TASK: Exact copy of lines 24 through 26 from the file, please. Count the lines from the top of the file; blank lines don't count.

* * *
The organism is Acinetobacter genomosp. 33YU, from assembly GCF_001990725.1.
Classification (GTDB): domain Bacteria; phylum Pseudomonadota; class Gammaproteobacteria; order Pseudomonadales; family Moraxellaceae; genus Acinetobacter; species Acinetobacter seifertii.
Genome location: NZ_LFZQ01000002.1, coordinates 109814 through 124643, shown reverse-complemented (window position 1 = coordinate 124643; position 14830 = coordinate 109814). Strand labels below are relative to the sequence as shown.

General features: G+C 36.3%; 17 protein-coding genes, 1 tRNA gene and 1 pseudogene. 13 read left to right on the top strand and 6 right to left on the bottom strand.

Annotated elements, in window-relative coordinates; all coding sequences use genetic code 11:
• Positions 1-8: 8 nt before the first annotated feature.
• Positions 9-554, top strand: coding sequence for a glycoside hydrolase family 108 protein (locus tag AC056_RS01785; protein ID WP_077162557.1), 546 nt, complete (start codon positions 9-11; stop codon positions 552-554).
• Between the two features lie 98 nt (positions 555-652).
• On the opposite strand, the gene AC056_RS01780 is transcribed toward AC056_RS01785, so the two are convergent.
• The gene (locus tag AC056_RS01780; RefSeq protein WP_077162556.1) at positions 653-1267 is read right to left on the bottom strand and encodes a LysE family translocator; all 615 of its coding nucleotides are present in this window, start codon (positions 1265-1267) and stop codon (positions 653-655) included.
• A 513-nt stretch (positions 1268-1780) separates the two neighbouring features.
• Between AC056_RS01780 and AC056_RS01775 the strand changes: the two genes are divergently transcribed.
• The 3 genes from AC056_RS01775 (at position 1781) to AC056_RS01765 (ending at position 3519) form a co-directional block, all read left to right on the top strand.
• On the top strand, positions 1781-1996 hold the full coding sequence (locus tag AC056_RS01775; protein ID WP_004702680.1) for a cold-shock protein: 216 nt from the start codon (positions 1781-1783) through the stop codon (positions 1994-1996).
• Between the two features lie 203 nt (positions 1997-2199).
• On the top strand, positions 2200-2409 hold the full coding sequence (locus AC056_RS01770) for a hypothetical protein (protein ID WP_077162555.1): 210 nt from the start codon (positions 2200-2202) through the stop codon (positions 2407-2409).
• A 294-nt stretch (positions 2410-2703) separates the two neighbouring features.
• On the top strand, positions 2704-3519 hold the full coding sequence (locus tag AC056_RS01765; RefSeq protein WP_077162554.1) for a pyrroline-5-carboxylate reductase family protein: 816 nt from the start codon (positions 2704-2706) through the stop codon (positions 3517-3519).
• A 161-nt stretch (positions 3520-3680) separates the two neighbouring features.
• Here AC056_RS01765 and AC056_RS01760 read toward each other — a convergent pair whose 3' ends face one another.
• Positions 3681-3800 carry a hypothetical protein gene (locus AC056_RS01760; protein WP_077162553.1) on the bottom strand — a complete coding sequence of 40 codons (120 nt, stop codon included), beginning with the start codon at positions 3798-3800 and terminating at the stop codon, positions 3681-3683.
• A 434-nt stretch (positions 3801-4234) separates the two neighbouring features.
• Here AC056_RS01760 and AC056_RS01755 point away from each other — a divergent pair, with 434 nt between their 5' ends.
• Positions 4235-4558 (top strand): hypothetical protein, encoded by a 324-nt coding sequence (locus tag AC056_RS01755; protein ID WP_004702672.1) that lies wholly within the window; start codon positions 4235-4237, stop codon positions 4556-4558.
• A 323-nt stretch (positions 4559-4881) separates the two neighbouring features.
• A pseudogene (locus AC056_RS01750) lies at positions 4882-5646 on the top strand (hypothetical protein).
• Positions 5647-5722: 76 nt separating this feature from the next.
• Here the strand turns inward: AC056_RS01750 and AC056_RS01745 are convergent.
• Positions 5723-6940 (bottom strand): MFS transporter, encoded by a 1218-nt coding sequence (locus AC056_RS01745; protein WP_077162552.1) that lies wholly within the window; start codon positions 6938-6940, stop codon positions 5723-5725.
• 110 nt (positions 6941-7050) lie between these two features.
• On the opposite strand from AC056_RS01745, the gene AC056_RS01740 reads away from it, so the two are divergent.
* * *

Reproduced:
• Positions 4235-4558 (top strand): hypothetical protein, encoded by a 324-nt coding sequence (locus tag AC056_RS01755; protein ID WP_004702672.1) that lies wholly within the window; start codon positions 4235-4237, stop codon positions 4556-4558.
• A 323-nt stretch (positions 4559-4881) separates the two neighbouring features.
• A pseudogene (locus AC056_RS01750) lies at positions 4882-5646 on the top strand (hypothetical protein).